Miles Kington: Is football going to be the new cricket?

One thing is certain. Eriksson has revolutionised the way the British pronounce foreign names
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The Independent Online

So, are England a little safer? Possibly. Wales already doomed to miss 2006 and plan for 2010? Certainly. Northern Ireland thrown back on their usual resources of spirit and pluck? It looks that way. But one thing is certain.

Yes, one thing is certain! writes our man in linguistics, Artur Detour. Sven Goran Eriksson has certainly revolutionised the way the British pronounce foreign names! You see, in the English language there are no words which start with the combination of the consonants "sv". It's simply not English. So we have no experience of pronouncing it. We avoid it wherever possible - or we did, till Sven arrived!

I believe, en passant, that is why the Italian writer Italo Svevo is less popular than other Italian writers. People go into a bookshop and are just about to ask for The Confessions of Zeno, when they realise they will have to say the author's name, so they say, "No, I think I'd rather have Christ Stopped at Eboli by ..." and then they can't remember whether it was written by Primo Levi or Carlo Levi, so they walk out again, and Italian novelists are the ones who suffer. Name confusion is everywhere.

Yes, name confusion is everywhere, writes our man in the cricket commentary box, Simon Sebag-Jenkins, and that is, I fear, the real reason that Simon Jones has been dropped from the England team. Not only were there two Welshmen in the English team, but they were both called Jones!

Now, commentators are not the brightest of creatures at the best of times, and to have to grapple with two people with the same name is way beyond some of them. I am not saying that the cricket commentators put pressure on the England selectors to get rid of of one Jones, but stranger things have happened at sea ...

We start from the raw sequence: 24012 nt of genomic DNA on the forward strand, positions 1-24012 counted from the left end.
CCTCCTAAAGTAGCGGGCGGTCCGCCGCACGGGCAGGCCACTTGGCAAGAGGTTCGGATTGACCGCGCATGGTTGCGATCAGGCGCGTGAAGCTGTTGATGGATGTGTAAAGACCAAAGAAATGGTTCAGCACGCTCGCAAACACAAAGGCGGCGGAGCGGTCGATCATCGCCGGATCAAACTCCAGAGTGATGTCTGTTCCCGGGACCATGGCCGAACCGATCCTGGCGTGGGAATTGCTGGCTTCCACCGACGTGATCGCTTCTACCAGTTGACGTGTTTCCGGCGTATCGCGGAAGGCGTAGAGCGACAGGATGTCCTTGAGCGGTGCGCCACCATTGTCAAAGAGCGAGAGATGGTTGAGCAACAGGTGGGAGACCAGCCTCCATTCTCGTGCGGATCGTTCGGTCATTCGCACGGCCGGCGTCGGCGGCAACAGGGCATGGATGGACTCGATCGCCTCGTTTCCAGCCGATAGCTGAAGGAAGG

Stranger things have happened at sea, writes Ian Crindle, the poor man's Nigel Rees. Now, there's a strange expression. Where does it come from? Well, if we consult any of the books being churned out which explain the origin of odd expressions, you'll find that none of the authors has the slightest idea as to where any of them come from. Oh yes, they tell you what they mean, all right. They say that "Chance would be a fine thing" means "Some hope!" But do they ever tell you the origin of "Chance would be a fine thing"? Chance would be a fine thing!

Chance would be a fine thing if we could ever find a cure for insomnia, writes our Insomnia Expert, Buzz Wakely. It is estimated that 50 per cent of the population suffers from it every night, and more than 98 per cent by day.

Some of the common cures for insomnia work for a few people - doing Sudoku, listening to Jack Straw, reading Peter Mayle - but scientists now think that they may have discovered a new marvel cure for insomnia which will work for everyone. It's called the Tory leadership battle. Yes, simply by tuning in to David Cameron on education or Ken Clarke on whether he is too old for the job or David Davies on anything, or Malcolm ... Malcolm ... Malcolm ...

Sorry! I must have dropped off there!

Sorry! I must have dropped off there! That used to be the reaction to Test Match Special! writes our man in cricket, Dudley Fershore . But this summer, something strange has happened. Cricket has become hip again. Exciting. Gripping.

And not just the wham-bam limited-over stuff - no, proper five-day Test matches are the talk of the town again! So, is cricket the new football? Do we all feel a yawn coming on as last night's World Cup results fall into place?

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